Keeping on your toes can be no easy fete, especially come winter.

Learn what could cause you to slip and fall, leading to unwanted injuries or sudden falls. Ever had one of those days when everything was perfect until you suddenly fall?

Meri-K Apy, president of the Home Safety Council, had a day similar to that. “I will admit to you that I fell and I did all the wrong things,” she said of a slip she took six months ago at the airport as she was trying to catch a shuttle bus back to her hotel. It was a tile floor, a little wet, and I did an incredible swan dive in front about 100 people. Appy was not unaware of the irony of the situation. She is president of an organization that educates and advocates for preventative accidents. She was not seriously injured. Appy believes that this is not the point. She could have been very hurt.

Appy recalls the humor of Charlie Chaplin and Dick Van Dyke. A fall can have serious and very real consequences. Many people feel embarrassed when they fall. Instead of looking for signs that they have been injured, they might look around to see if anyone else was there. Appy says that falls can have serious consequences, including death, head trauma, and hip fractures. There are nearly 6,000 falls-related deaths each year, with 5,000 occurring among seniors 65+.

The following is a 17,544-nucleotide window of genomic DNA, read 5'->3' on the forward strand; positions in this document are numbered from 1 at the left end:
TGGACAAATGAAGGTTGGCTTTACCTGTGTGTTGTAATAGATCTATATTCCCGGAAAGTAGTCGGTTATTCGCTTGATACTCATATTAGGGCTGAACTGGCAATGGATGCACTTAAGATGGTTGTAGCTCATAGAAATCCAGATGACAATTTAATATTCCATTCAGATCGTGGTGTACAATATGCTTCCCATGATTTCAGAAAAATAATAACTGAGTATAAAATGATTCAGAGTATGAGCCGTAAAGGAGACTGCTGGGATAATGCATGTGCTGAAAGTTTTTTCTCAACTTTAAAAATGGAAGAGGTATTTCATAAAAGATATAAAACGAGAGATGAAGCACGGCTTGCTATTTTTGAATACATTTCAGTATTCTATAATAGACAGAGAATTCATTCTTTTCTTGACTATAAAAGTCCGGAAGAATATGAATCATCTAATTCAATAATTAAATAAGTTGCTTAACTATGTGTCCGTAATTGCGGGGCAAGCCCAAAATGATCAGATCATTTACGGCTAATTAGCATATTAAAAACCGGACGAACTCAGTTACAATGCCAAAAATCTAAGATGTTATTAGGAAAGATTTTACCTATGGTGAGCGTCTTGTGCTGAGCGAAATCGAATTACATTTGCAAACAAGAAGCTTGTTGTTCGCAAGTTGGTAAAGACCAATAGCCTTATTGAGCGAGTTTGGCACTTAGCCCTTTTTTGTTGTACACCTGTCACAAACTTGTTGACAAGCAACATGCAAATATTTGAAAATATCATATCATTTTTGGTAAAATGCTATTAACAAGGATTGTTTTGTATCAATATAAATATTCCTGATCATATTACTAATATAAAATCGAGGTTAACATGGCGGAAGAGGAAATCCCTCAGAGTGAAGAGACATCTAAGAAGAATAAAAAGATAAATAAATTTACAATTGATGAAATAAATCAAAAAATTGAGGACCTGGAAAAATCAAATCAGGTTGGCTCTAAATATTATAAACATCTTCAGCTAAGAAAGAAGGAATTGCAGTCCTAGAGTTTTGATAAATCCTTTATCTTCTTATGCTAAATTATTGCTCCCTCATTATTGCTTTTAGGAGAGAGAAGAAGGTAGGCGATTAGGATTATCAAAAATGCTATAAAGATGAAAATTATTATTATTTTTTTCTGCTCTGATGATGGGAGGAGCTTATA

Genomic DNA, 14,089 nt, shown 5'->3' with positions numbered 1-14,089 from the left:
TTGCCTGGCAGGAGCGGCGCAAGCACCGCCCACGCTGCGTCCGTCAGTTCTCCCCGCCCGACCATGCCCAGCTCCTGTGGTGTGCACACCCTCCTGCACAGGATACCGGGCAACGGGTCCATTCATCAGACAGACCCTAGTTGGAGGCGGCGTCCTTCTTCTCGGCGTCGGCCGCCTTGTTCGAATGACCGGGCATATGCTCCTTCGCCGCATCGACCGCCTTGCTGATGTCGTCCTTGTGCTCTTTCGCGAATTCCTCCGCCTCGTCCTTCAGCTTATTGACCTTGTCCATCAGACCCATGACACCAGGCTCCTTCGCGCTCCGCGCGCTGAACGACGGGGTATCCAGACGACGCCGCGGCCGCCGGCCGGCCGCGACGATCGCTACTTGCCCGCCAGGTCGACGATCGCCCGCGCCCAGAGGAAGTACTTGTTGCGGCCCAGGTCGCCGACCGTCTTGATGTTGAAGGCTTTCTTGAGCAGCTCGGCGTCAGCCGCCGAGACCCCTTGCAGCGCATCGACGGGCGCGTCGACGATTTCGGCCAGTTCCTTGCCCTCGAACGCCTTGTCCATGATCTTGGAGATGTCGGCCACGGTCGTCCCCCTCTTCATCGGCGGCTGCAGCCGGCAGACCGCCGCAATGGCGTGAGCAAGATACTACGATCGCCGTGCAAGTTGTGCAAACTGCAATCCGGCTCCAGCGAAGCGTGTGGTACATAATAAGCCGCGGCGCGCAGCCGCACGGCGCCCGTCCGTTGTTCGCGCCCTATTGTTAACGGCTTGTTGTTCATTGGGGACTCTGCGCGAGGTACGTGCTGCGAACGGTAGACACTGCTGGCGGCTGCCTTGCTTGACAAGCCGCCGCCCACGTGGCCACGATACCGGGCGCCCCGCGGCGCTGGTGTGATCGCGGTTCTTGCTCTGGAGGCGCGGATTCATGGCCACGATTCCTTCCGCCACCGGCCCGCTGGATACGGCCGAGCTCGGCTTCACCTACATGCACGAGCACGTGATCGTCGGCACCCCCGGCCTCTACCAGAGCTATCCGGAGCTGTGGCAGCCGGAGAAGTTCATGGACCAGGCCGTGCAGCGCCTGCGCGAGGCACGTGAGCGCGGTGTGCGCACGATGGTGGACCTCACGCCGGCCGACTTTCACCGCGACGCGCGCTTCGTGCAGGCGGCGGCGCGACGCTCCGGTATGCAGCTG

Falls are actually the number one cause of home-injury-related deaths Home-injury-related deaths are the No. 1 cause. Appy says that there are almost 20,000 deaths each year and more than 21,000,000 medical visits due to preventable injuries like falls, fires and choking. Falls are the most common injury. 1. There are so many traps in most homes and out there, including old carpets and rugs, uneven steps, driveways, and roads without banisters. It’s amazing that anyone can make it through the day without falling. We have some tips to help you avoid trips and falling this season.

You can be hurt by what you don’t see

You should always keep your eyes open for problems. If you feel “visually clumsy,” Perry Binder MD recommends that you have an eye exam. Binder, an opthalmologist at the Gordon Binder Weiss Vision Institute, San Diego, recommends that you have your eyes checked every year. Your ability to see can also be affected by weather changes. Binder says that gray days without bright sunlight mean less contrast and people don’t see well in such conditions. The sun sets earlier in winter, so we lose light sooner. Winter months are especially dark so it is important to add lighting to dark passageways or stairwells.